TuneUp Cleans Up Your iTunes Collection

TuneUp is an application that integrates with iTunes to fill up your music collection’s metadata, album info and album arts. If you have a huge music collection and have been lazy in maintaining them over the years, now is a good chance for you to get them clean up once and for all.

TuneUp started off as a Windows-based application, but the developers have recently launched a version for Mac. I tested this application on my Mac (since that is where all my music collection are kept).

After you have installed TuneUp, you will find a new pane alongside iTunes when you open your iTunes.



tuneup-analyzeDrag any song(s) into this pane and TuneUp will retrieve the songs record, metadata and album art from the Web. I have a huge library of Chinese and Latin songs and I was amazed that TuneUp is able to retrieve the respective information correctly. What is missing and what I wanted to see most is to automatically search and add lyrics to the songs, something like the LyricsMaster addon in Songbird.

The free version of TuneUp gives you a clean up limit of 500 tracks. When you drag the songs to the Clean pane, it does not add to the 500 count. Only when you save the information to your database then it is counted toward the 500 limit. Once the limit is reached, you won’t be able to get it to clean your track, unless you upgrade. If you have added the wrong information, there is also an Undo button to reverse the changes.

On the sub menu of the Clean pane is an Analyze button nicely tucked in a small hidden corner. This Analyze function scans your entire collection and compile the statistics of the number of uncleaned tracks (see left image). I have found this to be rather useless since it provides no information on which track is uncleaned. I have over 800 tracks in my collection and the Analyze feature stated that I have more than 590 tracks that are uncleaned. How am I going to identify which track is the one one that i need to clean up?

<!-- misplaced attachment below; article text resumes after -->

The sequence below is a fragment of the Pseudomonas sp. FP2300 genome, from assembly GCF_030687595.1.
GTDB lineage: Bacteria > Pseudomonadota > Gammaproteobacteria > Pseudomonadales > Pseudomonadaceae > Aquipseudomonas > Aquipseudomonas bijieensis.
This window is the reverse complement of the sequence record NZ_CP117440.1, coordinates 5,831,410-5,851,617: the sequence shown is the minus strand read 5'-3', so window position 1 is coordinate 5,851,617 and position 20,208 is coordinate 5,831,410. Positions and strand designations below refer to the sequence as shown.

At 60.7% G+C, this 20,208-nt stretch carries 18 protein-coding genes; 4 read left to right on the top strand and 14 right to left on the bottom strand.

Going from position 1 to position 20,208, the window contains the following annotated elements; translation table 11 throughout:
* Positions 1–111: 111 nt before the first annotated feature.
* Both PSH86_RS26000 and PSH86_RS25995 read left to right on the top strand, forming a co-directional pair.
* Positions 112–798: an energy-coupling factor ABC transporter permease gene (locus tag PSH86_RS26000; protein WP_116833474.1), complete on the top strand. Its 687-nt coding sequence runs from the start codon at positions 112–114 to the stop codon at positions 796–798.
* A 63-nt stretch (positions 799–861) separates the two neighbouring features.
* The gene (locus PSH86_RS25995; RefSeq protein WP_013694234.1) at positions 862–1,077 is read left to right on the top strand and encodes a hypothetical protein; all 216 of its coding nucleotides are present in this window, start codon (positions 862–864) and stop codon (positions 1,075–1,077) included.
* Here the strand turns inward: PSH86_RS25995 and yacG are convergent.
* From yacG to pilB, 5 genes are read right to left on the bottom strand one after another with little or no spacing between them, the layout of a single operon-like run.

Cover Art


The cover art pane automatically scan your collection for missing album art and retrieve it the relevant album art from the Web. This is a nice little feature that can save you hours to find the particular album art. The free version only allows 50 cover art download.

Now playing


When you play a song in iTunes, the Now playing pane will fetch a list of YouTube videos that are related to the singer. Instead of loading the video in a browser, you can click on the image to play the video with in TuneUp.  List of MP3 recommendations from Amazon and Ebay is also available in this pane.


Concerts scans your collection for the artists you love, then displays concert listings for your chosen location. This is useful if you are a concert lover. Not for me though.


Overall, TuneUp provides a quick and easy way to retrieve your songs’ metadata from the Web. If you have a huge collection that you never maintained in your life, this app can be very useful for you. You won’t get 100% accuracy for the information retrieved, but the result won’t be too far off.

Things that I don’t like

1) After the TuneUp installation, I found that the loading time of my iTunes has increased. It takes a much longer time for my iTunes to load now. I guess that the reason for this is that TuneUp needs to access the Internet to check your login credential and that really take up lot of time and resources.

2) In the Clean pane, it is stated that it works best if you drag up to 500 songs in it. Looking at the 500 songs limitation for the free version, I am wondering if this is a trick the developers use to make people like us to utilize the 500 free cleanup at one go. I have no doubt about the quality of the application, but I am not sure if that is truth when it says it works best with 500 tracks at one go. Maybe you can try it and let me know.

Download TuneUp


Damien Oh started writing tech articles since 2007 and has over 10 years of experience in the tech industry. He is proficient in Windows, Linux, Mac, Android and iOS, and worked as a part time WordPress Developer. He is currently the owner and Editor-in-Chief of Make Tech Easier.

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